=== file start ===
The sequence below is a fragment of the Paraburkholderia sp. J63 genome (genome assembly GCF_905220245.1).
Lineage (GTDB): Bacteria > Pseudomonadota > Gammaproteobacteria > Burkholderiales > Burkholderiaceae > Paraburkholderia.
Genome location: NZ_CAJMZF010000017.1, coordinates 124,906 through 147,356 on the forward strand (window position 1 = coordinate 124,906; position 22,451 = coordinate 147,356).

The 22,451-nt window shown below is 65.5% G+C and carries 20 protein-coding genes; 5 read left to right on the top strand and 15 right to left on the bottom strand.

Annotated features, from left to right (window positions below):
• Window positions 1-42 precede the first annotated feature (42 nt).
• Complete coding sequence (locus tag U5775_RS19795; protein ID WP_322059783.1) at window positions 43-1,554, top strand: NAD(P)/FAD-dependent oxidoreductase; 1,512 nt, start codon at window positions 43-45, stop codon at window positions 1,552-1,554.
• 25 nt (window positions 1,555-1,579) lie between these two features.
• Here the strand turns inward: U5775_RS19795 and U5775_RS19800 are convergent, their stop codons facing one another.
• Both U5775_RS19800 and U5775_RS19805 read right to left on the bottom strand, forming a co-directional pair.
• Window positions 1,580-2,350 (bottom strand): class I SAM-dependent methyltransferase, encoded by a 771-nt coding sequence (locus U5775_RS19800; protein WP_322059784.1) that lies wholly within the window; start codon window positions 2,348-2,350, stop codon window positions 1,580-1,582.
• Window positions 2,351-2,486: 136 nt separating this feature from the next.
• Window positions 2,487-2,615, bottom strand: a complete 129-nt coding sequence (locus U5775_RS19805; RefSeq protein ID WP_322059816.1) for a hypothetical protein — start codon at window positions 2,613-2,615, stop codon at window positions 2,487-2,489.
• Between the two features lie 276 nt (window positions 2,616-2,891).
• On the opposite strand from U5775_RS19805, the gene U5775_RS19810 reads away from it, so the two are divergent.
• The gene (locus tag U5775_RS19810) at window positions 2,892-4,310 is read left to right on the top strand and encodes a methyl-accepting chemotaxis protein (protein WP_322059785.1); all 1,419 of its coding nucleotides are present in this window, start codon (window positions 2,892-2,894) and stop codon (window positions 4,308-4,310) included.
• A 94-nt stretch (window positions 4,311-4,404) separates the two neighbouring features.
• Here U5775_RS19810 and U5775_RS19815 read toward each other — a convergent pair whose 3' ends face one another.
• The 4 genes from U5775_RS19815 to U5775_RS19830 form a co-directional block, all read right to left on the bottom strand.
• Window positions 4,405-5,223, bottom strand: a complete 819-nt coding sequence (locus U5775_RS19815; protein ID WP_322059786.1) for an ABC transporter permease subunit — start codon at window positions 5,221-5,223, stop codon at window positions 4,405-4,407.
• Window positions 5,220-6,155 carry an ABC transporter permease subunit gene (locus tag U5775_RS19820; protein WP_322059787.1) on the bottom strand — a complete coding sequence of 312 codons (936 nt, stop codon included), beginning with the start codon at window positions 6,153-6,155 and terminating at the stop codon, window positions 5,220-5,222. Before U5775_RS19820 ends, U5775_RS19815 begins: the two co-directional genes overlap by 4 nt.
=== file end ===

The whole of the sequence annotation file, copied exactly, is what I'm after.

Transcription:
The sequence below is a fragment of the Paraburkholderia sp. J63 genome (genome assembly GCF_905220245.1).
Lineage (GTDB): Bacteria > Pseudomonadota > Gammaproteobacteria > Burkholderiales > Burkholderiaceae > Paraburkholderia.
Genome location: NZ_CAJMZF010000017.1, coordinates 124,906 through 147,356 on the forward strand (window position 1 = coordinate 124,906; position 22,451 = coordinate 147,356).

The 22,451-nt window shown below is 65.5% G+C and carries 20 protein-coding genes; 5 read left to right on the top strand and 15 right to left on the bottom strand.

Annotated features, from left to right (window positions below):
• Window positions 1-42 precede the first annotated feature (42 nt).
• Complete coding sequence (locus tag U5775_RS19795; protein ID WP_322059783.1) at window positions 43-1,554, top strand: NAD(P)/FAD-dependent oxidoreductase; 1,512 nt, start codon at window positions 43-45, stop codon at window positions 1,552-1,554.
• 25 nt (window positions 1,555-1,579) lie between these two features.
• Here the strand turns inward: U5775_RS19795 and U5775_RS19800 are convergent, their stop codons facing one another.
• Both U5775_RS19800 and U5775_RS19805 read right to left on the bottom strand, forming a co-directional pair.
• Window positions 1,580-2,350 (bottom strand): class I SAM-dependent methyltransferase, encoded by a 771-nt coding sequence (locus U5775_RS19800; protein WP_322059784.1) that lies wholly within the window; start codon window positions 2,348-2,350, stop codon window positions 1,580-1,582.
• Window positions 2,351-2,486: 136 nt separating this feature from the next.
• Window positions 2,487-2,615, bottom strand: a complete 129-nt coding sequence (locus U5775_RS19805; RefSeq protein ID WP_322059816.1) for a hypothetical protein — start codon at window positions 2,613-2,615, stop codon at window positions 2,487-2,489.
• Between the two features lie 276 nt (window positions 2,616-2,891).
• On the opposite strand from U5775_RS19805, the gene U5775_RS19810 reads away from it, so the two are divergent.
• The gene (locus tag U5775_RS19810) at window positions 2,892-4,310 is read left to right on the top strand and encodes a methyl-accepting chemotaxis protein (protein WP_322059785.1); all 1,419 of its coding nucleotides are present in this window, start codon (window positions 2,892-2,894) and stop codon (window positions 4,308-4,310) included.
• A 94-nt stretch (window positions 4,311-4,404) separates the two neighbouring features.
• Here U5775_RS19810 and U5775_RS19815 read toward each other — a convergent pair whose 3' ends face one another.
• The 4 genes from U5775_RS19815 to U5775_RS19830 form a co-directional block, all read right to left on the bottom strand.
• Window positions 4,405-5,223, bottom strand: a complete 819-nt coding sequence (locus U5775_RS19815; protein ID WP_322059786.1) for an ABC transporter permease subunit — start codon at window positions 5,221-5,223, stop codon at window positions 4,405-4,407.
• Window positions 5,220-6,155 carry an ABC transporter permease subunit gene (locus tag U5775_RS19820; protein WP_322059787.1) on the bottom strand — a complete coding sequence of 312 codons (936 nt, stop codon included), beginning with the start codon at window positions 6,153-6,155 and terminating at the stop codon, window positions 5,220-5,222. Before U5775_RS19820 ends, U5775_RS19815 begins: the two co-directional genes overlap by 4 nt.